Manually deleting file and folder leftover by an uninstallation, is quite the chore. I have used various uninstaller tools in the past to clean the remnants to keep systems clean and tidy.
You probably already know about my stance on registry and system cleaning tools.
We're not going over the same topic now. Rather, we will be looking at a new open source program called KpRm, which can detect and remove a ton of malware tools. This can be helpful after you have disinfected malware from a system. The name of the program probably stands for Kernel-Panic removal (tool?), because Kernel-Panic are the developers of the program. The application does not detect or delete real-time antivirus programs, it only removes the standalone malware removal tools that are listed on its official page.
Note: I used a Windows 10 VM for testing KpRm for 2 reasons. One, because you need to disable your antivirus when using the program, otherwise it could potentially cause issues and I wasn't comfortable with this on my main OS. Two, it's never a good idea to test security related programs on your primary computer.
Let's dive in to KpRm. I decided to use the program to remove AdwCleaner, Autoruns, and Emsisoft Emergency Kit, all of which I have used in the past on systems. All of these are portable applications.
KpRm has a simple interface. The main window has a few options that you can select, the primary of which is "Delete Tools"; select it and hit the run button. The program will begin scanning for the malware removal tools on your computer, and delete them. Once the process is completed, KpRm opens the report file that it saves to document the process. This is a text document that contains the log of what actions were taken by the program including the names and folders of the malware tools that were detected and deleted.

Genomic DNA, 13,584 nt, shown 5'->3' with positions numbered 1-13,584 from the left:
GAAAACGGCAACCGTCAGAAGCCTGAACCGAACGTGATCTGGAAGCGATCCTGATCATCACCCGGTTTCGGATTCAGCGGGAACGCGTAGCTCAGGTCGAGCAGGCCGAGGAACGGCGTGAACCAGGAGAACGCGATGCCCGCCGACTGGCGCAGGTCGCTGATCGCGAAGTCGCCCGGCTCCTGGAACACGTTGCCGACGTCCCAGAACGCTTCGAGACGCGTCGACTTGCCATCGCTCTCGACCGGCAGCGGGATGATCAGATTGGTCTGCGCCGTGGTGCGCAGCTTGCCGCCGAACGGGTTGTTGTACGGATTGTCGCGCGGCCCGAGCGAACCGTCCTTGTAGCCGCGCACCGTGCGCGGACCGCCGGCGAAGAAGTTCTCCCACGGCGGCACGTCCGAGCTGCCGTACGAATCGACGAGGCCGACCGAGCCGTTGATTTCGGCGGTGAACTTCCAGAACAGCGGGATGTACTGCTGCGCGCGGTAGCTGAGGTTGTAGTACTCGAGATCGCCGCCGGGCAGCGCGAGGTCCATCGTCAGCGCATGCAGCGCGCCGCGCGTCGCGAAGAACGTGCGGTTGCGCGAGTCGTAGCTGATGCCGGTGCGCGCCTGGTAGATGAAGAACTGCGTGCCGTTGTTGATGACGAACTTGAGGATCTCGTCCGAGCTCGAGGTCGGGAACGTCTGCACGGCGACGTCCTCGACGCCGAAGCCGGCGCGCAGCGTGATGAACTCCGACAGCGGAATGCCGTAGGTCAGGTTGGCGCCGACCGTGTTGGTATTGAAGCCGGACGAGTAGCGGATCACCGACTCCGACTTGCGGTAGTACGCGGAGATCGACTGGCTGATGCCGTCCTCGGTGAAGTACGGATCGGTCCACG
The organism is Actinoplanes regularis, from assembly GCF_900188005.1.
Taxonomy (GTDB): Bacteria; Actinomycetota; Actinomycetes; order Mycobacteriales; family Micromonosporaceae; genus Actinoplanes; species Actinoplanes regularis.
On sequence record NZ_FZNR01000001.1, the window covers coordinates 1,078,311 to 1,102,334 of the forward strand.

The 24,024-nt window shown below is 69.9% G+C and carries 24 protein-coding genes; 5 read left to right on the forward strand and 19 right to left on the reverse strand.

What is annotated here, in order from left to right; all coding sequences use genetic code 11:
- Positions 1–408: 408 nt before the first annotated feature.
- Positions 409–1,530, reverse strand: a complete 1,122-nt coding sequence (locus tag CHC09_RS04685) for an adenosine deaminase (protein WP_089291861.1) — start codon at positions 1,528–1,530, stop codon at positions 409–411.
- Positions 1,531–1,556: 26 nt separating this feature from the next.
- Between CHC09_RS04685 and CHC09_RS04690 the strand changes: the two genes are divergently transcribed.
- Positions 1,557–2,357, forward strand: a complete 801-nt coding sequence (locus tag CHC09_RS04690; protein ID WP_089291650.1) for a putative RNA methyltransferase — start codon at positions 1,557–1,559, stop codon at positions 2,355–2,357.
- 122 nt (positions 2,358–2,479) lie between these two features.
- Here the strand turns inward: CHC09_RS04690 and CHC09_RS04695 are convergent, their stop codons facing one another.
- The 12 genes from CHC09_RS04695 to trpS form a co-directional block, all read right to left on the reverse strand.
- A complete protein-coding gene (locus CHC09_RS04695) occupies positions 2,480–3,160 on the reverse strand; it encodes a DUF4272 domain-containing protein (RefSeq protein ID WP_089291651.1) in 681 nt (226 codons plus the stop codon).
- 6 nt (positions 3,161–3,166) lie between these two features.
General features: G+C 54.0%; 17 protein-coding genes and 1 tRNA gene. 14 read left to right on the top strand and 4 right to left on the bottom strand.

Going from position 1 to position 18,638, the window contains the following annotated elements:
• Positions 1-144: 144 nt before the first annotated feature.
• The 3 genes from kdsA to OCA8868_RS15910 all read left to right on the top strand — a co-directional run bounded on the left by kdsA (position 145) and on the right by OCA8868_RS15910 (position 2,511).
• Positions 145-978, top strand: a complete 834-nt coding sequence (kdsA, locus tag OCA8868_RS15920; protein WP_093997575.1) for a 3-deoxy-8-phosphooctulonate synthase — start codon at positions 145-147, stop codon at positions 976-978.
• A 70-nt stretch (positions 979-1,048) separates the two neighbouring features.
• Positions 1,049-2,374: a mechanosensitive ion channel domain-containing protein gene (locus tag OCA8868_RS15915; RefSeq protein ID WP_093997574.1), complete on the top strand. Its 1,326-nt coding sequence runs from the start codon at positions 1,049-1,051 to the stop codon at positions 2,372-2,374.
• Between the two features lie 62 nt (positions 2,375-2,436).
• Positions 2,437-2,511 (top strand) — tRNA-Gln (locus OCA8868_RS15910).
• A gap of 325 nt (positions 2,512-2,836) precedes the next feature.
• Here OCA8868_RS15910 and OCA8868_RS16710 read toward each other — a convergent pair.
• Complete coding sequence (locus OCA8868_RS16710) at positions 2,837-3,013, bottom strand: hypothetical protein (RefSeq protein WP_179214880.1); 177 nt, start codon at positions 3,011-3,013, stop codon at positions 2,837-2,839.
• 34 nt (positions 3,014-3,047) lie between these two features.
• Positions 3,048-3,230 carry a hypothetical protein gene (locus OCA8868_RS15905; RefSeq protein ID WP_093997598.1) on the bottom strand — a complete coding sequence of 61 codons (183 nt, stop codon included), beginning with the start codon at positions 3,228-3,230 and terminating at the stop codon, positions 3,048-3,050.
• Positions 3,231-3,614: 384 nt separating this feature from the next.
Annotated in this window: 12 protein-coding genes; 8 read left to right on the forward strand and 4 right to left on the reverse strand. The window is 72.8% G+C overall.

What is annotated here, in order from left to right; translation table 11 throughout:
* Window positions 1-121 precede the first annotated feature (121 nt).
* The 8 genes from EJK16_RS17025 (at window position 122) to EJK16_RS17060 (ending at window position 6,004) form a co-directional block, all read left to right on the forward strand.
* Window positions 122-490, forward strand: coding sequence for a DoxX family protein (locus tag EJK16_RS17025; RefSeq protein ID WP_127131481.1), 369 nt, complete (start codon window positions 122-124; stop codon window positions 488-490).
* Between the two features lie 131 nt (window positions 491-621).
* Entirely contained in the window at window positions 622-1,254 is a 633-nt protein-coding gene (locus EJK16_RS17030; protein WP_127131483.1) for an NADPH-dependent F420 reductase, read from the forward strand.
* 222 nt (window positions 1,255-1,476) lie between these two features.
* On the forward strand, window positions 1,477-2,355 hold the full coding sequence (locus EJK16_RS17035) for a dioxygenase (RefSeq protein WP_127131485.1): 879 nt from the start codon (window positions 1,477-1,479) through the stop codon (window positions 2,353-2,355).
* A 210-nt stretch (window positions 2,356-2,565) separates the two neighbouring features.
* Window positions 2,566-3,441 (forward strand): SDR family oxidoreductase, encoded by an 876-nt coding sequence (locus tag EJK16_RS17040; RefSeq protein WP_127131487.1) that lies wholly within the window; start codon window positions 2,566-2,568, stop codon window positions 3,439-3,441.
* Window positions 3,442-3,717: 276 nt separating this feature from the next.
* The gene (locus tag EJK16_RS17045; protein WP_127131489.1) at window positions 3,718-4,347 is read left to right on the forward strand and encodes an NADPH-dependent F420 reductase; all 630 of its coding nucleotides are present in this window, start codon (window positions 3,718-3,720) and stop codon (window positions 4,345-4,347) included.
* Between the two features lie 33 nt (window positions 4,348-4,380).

One odd thing that I noticed during the testing process was that KpRm deleted its own executable (KpRm) after finishing the cleaning operation. This was really annoying since I had to copy it over and over while testing it.
KpRm failed to delete the Emsisoft Emergency Kit folder and its contents in my test.
That's probably because I copied the EEK folder from my main Windows 10 to the virtual machine's downloads folder. But, the other tools were located in the Downloads folder too, so why did KpRm delete those and completely miss EEK? My guess was KpRm is probably set to detect the "EEK folder" inside its default location C:\EEK\, which is why it didn't scan the Downloads directory.
To put this to the test, I copied the Emergency Kit folder to the C drive, and then ran KpRm again. And this time it found and deleted it just fine. Based on this, we can assume that the application only searches known locations where the malware removal tools usually run from and deletes them.
KpRm has some additional tools which can be handy. However, I'd advise not using these unless absolutely necessary. You can use the restore point options to delete or create system restore points. It also has a registry backup tool but to restore it you'll need to use a different tool called KPLive (also from the same developers).
The final option is the Restore system settings toggle which is sort of a post-malware disinfection tool that resets the DNS, Winsock, hides hidden and protected files, and displays known file extensions.
I would have preferred it if the tool had a scan for tools option, rather than deleting them outright. EEK for example can be updated without re-downloading the entire package, and serves as a secondary scanner. A scan option and a results page much like the quarantine option in antivirus programs which you can go over, and delete items from manually, would make KpRm even better.
Another thing that I think is missing is a dry-run mode to determine what the program will do when it is run in earnest.
Ghacks is a technology news blog that was founded in 2005 by Martin Brinkmann. It has since then become one of the most popular tech news sites on the Internet with five authors and regular contributions from freelance writers.